The inflation “fan chart” from the Bank of England’s latest inflation report shows that the BoE’s central forecast for inflation in 2017 is slightly over 2%. I’ll be a bit cautious and take 2% as my inflation number.
- 2017 inflation forecast = 2%
Forecasting FTSE 100 earnings for 2017
The FTSE 100’s average real earnings over the last decade came to 484 index points, and that’s basically my forecast for 2017’s earnings. However, that number has to be adjusted upward for inflation over the next year, so:
- 2017 earnings forecast = 484 + (484 * 2%) = 493 index points
Just to give you an idea of how that compares to last year, 2016’s earnings at the end of the year were 212 index points. That’s actually an incredibly depressed level of earnings, caused largely by huge declines in resource and energy-related company profits (two sectors which the FTSE 100 is weighted towards).
So my forecast is based on a doubling of profits over the next year. That may seem optimistic, but really it’s just forecasting a return to normality from currently depressed profits.
Forecasting cyclically adjusted earnings for 2017
We now have one-year earnings for 2017, so to get the cyclically adjusted (ten-year inflation-adjusted) earnings we can just add 2017’s earnings (493) to the sum of real earnings over the previous nine years (4,244) and then calculate the average:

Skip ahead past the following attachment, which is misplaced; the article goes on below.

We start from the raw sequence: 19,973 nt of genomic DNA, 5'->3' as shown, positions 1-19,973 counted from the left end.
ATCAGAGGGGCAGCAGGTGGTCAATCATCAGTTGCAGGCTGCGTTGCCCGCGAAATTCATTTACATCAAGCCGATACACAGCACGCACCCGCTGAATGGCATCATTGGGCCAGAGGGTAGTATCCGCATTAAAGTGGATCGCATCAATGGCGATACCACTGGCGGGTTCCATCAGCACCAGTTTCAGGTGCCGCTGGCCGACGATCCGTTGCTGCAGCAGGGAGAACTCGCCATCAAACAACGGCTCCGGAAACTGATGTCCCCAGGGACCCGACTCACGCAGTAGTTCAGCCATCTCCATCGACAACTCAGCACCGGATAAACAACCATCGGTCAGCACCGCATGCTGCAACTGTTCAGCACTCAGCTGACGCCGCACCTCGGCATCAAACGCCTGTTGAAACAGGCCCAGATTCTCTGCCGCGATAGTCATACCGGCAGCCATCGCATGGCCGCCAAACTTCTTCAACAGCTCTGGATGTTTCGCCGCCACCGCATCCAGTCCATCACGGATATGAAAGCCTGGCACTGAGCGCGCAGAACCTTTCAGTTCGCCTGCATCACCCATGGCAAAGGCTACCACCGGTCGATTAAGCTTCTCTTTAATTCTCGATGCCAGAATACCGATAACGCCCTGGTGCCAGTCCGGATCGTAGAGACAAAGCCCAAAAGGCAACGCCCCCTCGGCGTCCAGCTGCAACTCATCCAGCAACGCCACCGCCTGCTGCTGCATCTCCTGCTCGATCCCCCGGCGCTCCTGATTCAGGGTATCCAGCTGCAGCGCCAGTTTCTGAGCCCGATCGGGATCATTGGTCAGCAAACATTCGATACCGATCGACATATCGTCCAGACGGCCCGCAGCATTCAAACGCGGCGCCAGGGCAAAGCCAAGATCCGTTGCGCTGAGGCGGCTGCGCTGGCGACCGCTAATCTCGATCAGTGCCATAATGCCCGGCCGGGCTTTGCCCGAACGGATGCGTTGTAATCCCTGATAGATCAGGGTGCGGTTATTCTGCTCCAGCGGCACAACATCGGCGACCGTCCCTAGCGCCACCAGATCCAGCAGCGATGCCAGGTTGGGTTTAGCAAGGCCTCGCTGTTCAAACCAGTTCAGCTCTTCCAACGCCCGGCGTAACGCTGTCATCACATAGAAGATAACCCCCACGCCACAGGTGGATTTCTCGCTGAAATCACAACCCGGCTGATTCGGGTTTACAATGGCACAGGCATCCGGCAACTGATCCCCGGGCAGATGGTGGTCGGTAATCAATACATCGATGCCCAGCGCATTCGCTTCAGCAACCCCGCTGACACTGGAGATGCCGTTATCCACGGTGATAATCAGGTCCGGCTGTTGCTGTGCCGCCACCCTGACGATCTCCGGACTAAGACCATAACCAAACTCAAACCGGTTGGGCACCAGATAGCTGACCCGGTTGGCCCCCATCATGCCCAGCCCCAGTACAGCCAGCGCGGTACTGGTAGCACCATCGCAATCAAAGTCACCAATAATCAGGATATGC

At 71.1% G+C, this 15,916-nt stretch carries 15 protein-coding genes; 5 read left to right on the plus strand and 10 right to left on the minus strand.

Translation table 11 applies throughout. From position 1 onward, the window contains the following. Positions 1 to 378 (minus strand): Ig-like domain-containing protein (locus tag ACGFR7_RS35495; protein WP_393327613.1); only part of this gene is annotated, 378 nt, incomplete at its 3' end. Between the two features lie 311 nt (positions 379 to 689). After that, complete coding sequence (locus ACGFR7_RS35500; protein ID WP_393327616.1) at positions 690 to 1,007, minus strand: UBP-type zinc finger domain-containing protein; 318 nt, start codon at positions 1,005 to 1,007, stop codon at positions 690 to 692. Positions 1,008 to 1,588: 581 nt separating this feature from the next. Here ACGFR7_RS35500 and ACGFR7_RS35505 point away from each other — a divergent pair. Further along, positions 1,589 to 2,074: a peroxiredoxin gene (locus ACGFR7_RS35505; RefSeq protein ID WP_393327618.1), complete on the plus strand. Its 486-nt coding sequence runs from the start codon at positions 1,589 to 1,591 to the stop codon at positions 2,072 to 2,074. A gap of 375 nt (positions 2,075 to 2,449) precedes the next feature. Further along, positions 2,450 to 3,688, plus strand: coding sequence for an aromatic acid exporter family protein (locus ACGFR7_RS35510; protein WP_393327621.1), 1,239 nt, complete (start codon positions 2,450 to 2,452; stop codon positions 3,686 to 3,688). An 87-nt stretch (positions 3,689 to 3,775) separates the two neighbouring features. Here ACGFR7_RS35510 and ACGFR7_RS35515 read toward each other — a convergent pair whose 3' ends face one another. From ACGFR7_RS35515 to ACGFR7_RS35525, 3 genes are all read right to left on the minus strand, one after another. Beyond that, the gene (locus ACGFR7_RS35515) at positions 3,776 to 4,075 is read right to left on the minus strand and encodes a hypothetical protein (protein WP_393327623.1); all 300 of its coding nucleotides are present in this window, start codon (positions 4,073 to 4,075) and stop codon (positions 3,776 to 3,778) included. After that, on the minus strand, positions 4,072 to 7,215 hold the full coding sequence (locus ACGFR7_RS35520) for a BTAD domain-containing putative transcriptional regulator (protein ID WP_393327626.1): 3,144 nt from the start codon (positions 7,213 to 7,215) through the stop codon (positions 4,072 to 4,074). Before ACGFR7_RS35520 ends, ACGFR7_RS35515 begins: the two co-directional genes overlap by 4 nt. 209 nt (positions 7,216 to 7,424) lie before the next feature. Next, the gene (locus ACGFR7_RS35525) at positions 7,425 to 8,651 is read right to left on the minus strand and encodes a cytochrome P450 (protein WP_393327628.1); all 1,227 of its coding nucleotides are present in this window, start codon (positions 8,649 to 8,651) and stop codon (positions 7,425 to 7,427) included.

- 2017 cyclically adjusted earnings = (493 + 4,244) / 10 = 474 index points
This compares badly to cyclically adjusted earnings a year ago, which were higher at 517 index points. The reason again is declining profits over the last three years and 2016’s especially weak results.
Forecasting fair value at the end of 2017
On the basis that cyclically adjusted earnings at the end of 2017 are forecast to be 474 index points and that the fair value CAPE ratio is 16, we have:
- 2017 fair value for the FTSE 100 = 474 * 16 = 7,580
This is lower than last year’s fair value of 8,272 because, as we saw in the previous section, the cyclically adjusted earnings are forecast to be lower.
A declining fair value is of course not what investors want to see, but there is little we can do about it (other than invest outside the FTSE 100 or cherry-pick the best companies at the best prices from the index).